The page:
Tenancy Deposit Protection - Frequently Asked Questions & Answers For Landlords
- General Questions
- What is a tenancy deposit?
- How does a tenancy deposit scheme work?
- Paying back the deposit
- What are the other tenancy deposit schemes?
There are 35 other tenancy deposit related questions and advice which are available in our member's section. Such sections cover the following:
- Custodial Schemes
- Insurance-based Schemes
- Failure of comply with the Tenancy Deposit rules
- Deposits paid before 06/04/2007
- Existing Deposit Schemes
- Inventories/Condition of Property
Please click here to access these sections and find out more.
Q.1a When did tenancy deposit schemes start?
They commenced on the 6th April 2007. Due to recent court cases, deposits taken before then should still be protected in the schemes however.
Q.1b Do I have to take a deposit?
No - you are not obliged to take a deposit. If you do so, however, then you will have to deal with it in accordance with the tenancy deposit scheme. Otherwise you can suffer penalties.
Q.1c What sort of tenancies will deposit protection apply to?
All deposits taken by landlords in relation to assured shorthold tenancies (ASTs) in England and Wales. It only applies where an AST is entered into.
For more information, FAQs and answers regarding the General section, please click here (you have to sign-up to view the full, in-depth members-only section)
What is a tenancy deposit?
Q.2a What is a tenancy deposit?
The legislation defines a tenancy deposit as money intended to be held as security to ensure that the tenant pays the rent and complies with the terms of the tenancy. Money is defined as cash or otherwise, so it would include cheques, bank transfers credit card payments, money orders and postal orders as well. The purpose of the tenancy deposit scheme is to protect sums of money, deposited with the landlord which are returnable so long as the tenant has paid the rent and has not otherwise broken the tenancy terms.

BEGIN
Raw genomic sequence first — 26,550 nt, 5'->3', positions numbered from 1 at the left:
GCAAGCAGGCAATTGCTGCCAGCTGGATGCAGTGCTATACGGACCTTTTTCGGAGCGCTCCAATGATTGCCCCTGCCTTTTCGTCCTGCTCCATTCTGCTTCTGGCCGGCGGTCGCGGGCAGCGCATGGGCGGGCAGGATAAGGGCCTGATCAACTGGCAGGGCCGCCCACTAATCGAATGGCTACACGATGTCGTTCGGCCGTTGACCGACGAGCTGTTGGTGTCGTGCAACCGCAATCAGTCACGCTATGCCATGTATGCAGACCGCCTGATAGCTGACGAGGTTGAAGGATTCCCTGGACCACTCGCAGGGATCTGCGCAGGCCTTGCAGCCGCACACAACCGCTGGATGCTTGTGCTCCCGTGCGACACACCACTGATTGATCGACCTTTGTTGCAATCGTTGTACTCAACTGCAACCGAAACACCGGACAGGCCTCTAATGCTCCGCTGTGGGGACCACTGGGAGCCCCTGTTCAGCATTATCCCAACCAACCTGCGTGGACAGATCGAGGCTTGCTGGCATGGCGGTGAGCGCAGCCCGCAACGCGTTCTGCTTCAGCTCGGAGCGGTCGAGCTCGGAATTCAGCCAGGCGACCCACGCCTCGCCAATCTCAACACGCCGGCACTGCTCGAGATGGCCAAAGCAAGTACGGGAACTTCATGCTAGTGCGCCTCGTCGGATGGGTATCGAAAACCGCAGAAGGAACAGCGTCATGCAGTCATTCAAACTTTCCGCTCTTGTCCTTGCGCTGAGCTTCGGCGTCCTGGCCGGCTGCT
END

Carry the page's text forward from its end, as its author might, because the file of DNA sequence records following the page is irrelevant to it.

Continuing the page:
Please click here for a list of typical tenancy terms and conditions. (you have to sign-up to download them)
Q.2b Can I take a deposit in some other form?
No - deposits can only be paid in the form of money. The legislation outlaws other transfers of moveable property attempted to give as security. Thus you could not take the tenant's Rolex watch off him to keep it during the tenancy as security!
Q.2c What about guarantees?
There is nothing to stop you taking a deposit from a guarantor e.g. from a parent.
For more information, FAQs and answers regarding tenancy deposits, please click here (you have to sign-up to view the full, in-depth members-only section)
How does a tenancy deposit scheme work?
Q.3a How does tenancy deposit protection actually work?
There are two types of scheme: a custodial scheme and insurance-based schemes.
The landlord, not the tenant, will have the option to choose whether to safeguard the deposit in the custodial or an insurance-based scheme.
Q.3b How long will the landlord have to take action?
A landlord will have 30 days to safeguard a tenancy deposit from the day he receives it. The landlord will have to provide the tenant with prescribed information about the scheme safeguarding the deposit within these 30 days along with the Scheme's leaflet.
Q.3c What information does the landlord have to give the tenant?
Within 30 days of receiving a deposit, landlords will have to provide tenants with the details of which scheme is protecting the tenancy deposit. This is the prescribed information. It must be accompanied by a copy of the relevant Scheme leaflet. Separately, the Scheme will give you an official receipt but this is not the same as the prescribed information. For My Deposits much (but not all) of the prescribed information forms part of their official receipt.
For more information, FAQs and answers regarding how tenancy deposit schemes work, please click here (you have to sign-up to view the full, in-depth members-only section)
Paying back the deposit
Q.4a How long does a landlord have to return a deposit?
When the landlord and tenant agree how the tenancy deposit should be returned, in full or in part, it must be paid back within 10 days as follows:
In the custodial scheme: within 10 days of the scheme being notified of agreement between the landlord and tenant or notified of an ADR/court decision.
In the insurance-based scheme: within 10 days of the tenant requesting that the landlord return his deposit
In case of a dispute: within 10 days of the scheme being notified of the ADR service's, or court's, decision.
Q.4b Do the landlord and the tenant both have to agree?
Q.4c Can it be paid back before then i.e. on the last day of the tenancy?
Yes. 10 days is the maximum. Many landlords currently pay the deposit back on the last day of the tenancy. In the insurance-based scheme, if the landlord and tenant agree on the amount to be returned, the deposit can be returned on the last day of the tenancy.
For more information, FAQs and answers regarding paying the deposit back, please click here (you have to sign-up to view the full, in-depth members-only section)
What are the other tenancy deposit schemes?
Q.5 Some local authorities operate rent deposit schemes. Will these be covered by TDP?
It depends. Where a rent deposit scheme actually pays money to the landlord on behalf of the tenant, then this will need to be protected by TDP However, where the rent deposit scheme offers a letter of guarantee, no money passes to the landlord, so TDP will not apply.
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